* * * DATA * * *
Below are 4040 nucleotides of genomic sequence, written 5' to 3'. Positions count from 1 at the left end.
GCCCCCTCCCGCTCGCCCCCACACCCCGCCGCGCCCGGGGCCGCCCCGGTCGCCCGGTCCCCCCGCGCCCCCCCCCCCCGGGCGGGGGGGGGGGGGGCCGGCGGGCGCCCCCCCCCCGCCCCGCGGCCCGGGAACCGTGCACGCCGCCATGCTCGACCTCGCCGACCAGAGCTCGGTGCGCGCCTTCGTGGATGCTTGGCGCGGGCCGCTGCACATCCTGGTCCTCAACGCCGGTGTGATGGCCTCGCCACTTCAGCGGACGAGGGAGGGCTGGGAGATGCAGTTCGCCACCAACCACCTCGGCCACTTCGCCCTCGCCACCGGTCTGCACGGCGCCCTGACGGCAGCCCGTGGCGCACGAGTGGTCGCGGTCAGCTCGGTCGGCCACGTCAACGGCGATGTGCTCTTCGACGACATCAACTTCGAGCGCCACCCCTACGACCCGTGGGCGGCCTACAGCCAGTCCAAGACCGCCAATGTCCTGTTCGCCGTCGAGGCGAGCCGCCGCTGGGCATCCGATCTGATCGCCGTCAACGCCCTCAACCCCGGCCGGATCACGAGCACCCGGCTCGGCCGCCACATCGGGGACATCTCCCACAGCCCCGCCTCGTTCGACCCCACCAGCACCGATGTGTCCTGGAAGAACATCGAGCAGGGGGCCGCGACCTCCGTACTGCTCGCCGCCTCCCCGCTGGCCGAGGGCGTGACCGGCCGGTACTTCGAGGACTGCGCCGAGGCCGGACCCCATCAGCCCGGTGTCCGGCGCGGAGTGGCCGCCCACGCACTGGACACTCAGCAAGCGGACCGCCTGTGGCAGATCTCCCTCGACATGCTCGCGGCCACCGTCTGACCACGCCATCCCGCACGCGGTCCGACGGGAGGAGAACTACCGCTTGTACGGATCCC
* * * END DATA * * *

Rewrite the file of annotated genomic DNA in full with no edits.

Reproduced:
Below are 4040 nucleotides of genomic sequence, written 5' to 3'. Positions count from 1 at the left end.
GCCCCCTCCCGCTCGCCCCCACACCCCGCCGCGCCCGGGGCCGCCCCGGTCGCCCGGTCCCCCCGCGCCCCCCCCCCCCGGGCGGGGGGGGGGGGGGCCGGCGGGCGCCCCCCCCCCGCCCCGCGGCCCGGGAACCGTGCACGCCGCCATGCTCGACCTCGCCGACCAGAGCTCGGTGCGCGCCTTCGTGGATGCTTGGCGCGGGCCGCTGCACATCCTGGTCCTCAACGCCGGTGTGATGGCCTCGCCACTTCAGCGGACGAGGGAGGGCTGGGAGATGCAGTTCGCCACCAACCACCTCGGCCACTTCGCCCTCGCCACCGGTCTGCACGGCGCCCTGACGGCAGCCCGTGGCGCACGAGTGGTCGCGGTCAGCTCGGTCGGCCACGTCAACGGCGATGTGCTCTTCGACGACATCAACTTCGAGCGCCACCCCTACGACCCGTGGGCGGCCTACAGCCAGTCCAAGACCGCCAATGTCCTGTTCGCCGTCGAGGCGAGCCGCCGCTGGGCATCCGATCTGATCGCCGTCAACGCCCTCAACCCCGGCCGGATCACGAGCACCCGGCTCGGCCGCCACATCGGGGACATCTCCCACAGCCCCGCCTCGTTCGACCCCACCAGCACCGATGTGTCCTGGAAGAACATCGAGCAGGGGGCCGCGACCTCCGTACTGCTCGCCGCCTCCCCGCTGGCCGAGGGCGTGACCGGCCGGTACTTCGAGGACTGCGCCGAGGCCGGACCCCATCAGCCCGGTGTCCGGCGCGGAGTGGCCGCCCACGCACTGGACACTCAGCAAGCGGACCGCCTGTGGCAGATCTCCCTCGACATGCTCGCGGCCACCGTCTGACCACGCCATCCCGCACGCGGTCCGACGGGAGGAGAACTACCGCTTGTACGGATCCC